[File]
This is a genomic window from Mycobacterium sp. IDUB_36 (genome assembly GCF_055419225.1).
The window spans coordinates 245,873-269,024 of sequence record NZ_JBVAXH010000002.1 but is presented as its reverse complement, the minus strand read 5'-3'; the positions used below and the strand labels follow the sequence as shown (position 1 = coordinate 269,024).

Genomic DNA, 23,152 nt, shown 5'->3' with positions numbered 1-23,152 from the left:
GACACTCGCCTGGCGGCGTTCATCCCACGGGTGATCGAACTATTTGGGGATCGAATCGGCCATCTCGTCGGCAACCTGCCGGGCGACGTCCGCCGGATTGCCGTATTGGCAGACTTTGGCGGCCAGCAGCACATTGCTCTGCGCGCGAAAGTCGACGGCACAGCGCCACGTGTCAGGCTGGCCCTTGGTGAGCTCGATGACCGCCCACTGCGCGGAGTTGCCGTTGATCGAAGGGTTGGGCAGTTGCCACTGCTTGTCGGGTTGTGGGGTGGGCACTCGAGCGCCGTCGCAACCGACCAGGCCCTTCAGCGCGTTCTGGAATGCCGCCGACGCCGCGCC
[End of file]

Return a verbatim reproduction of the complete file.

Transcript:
This is a genomic window from Mycobacterium sp. IDUB_36 (genome assembly GCF_055419225.1).
The window spans coordinates 245,873-269,024 of sequence record NZ_JBVAXH010000002.1 but is presented as its reverse complement, the minus strand read 5'-3'; the positions used below and the strand labels follow the sequence as shown (position 1 = coordinate 269,024).

Genomic DNA, 23,152 nt, shown 5'->3' with positions numbered 1-23,152 from the left:
GACACTCGCCTGGCGGCGTTCATCCCACGGGTGATCGAACTATTTGGGGATCGAATCGGCCATCTCGTCGGCAACCTGCCGGGCGACGTCCGCCGGATTGCCGTATTGGCAGACTTTGGCGGCCAGCAGCACATTGCTCTGCGCGCGAAAGTCGACGGCACAGCGCCACGTGTCAGGCTGGCCCTTGGTGAGCTCGATGACCGCCCACTGCGCGGAGTTGCCGTTGATCGAAGGGTTGGGCAGTTGCCACTGCTTGTCGGGTTGTGGGGTGGGCACTCGAGCGCCGTCGCAACCGACCAGGCCCTTCAGCGCGTTCTGGAATGCCGCCGACGCCGCGCC